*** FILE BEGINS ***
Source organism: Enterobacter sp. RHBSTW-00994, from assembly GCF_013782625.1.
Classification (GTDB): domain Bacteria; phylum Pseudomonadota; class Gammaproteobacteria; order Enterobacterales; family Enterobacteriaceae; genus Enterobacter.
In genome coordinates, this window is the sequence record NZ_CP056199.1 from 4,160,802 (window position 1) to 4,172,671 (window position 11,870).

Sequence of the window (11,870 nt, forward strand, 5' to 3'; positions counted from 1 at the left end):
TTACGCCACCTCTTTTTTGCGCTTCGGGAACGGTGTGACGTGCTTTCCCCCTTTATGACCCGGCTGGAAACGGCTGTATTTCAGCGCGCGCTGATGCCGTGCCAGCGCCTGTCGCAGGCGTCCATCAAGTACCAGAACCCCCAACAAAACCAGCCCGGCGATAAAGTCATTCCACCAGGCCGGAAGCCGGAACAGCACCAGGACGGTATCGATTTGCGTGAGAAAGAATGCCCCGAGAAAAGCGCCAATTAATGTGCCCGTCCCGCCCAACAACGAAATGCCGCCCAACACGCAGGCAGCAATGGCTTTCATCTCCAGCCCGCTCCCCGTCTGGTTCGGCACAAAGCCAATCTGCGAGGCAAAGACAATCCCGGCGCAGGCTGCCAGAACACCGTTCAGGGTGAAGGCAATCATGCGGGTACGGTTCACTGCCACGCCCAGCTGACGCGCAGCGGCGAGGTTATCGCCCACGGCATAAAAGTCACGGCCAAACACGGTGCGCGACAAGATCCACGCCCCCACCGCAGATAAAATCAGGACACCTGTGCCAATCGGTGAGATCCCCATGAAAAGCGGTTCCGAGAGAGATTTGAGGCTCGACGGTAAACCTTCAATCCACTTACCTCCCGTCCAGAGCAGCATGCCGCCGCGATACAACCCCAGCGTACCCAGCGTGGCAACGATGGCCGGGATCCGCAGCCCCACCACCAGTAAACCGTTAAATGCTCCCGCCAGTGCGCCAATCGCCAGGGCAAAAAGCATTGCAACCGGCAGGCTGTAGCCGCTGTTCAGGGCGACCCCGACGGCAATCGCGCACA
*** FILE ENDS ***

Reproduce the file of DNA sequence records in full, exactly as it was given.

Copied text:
Source organism: Enterobacter sp. RHBSTW-00994, from assembly GCF_013782625.1.
Classification (GTDB): domain Bacteria; phylum Pseudomonadota; class Gammaproteobacteria; order Enterobacterales; family Enterobacteriaceae; genus Enterobacter.
In genome coordinates, this window is the sequence record NZ_CP056199.1 from 4,160,802 (window position 1) to 4,172,671 (window position 11,870).

Sequence of the window (11,870 nt, forward strand, 5' to 3'; positions counted from 1 at the left end):
TTACGCCACCTCTTTTTTGCGCTTCGGGAACGGTGTGACGTGCTTTCCCCCTTTATGACCCGGCTGGAAACGGCTGTATTTCAGCGCGCGCTGATGCCGTGCCAGCGCCTGTCGCAGGCGTCCATCAAGTACCAGAACCCCCAACAAAACCAGCCCGGCGATAAAGTCATTCCACCAGGCCGGAAGCCGGAACAGCACCAGGACGGTATCGATTTGCGTGAGAAAGAATGCCCCGAGAAAAGCGCCAATTAATGTGCCCGTCCCGCCCAACAACGAAATGCCGCCCAACACGCAGGCAGCAATGGCTTTCATCTCCAGCCCGCTCCCCGTCTGGTTCGGCACAAAGCCAATCTGCGAGGCAAAGACAATCCCGGCGCAGGCTGCCAGAACACCGTTCAGGGTGAAGGCAATCATGCGGGTACGGTTCACTGCCACGCCCAGCTGACGCGCAGCGGCGAGGTTATCGCCCACGGCATAAAAGTCACGGCCAAACACGGTGCGCGACAAGATCCACGCCCCCACCGCAGATAAAATCAGGACACCTGTGCCAATCGGTGAGATCCCCATGAAAAGCGGTTCCGAGAGAGATTTGAGGCTCGACGGTAAACCTTCAATCCACTTACCTCCCGTCCAGAGCAGCATGCCGCCGCGATACAACCCCAGCGTACCCAGCGTGGCAACGATGGCCGGGATCCGCAGCCCCACCACCAGTAAACCGTTAAATGCTCCCGCCAGTGCGCCAATCGCCAGGGCAAAAAGCATTGCAACCGGCAGGCTGTAGCCGCTGTTCAGGGCGACCCCGACGGCAATCGCGCACA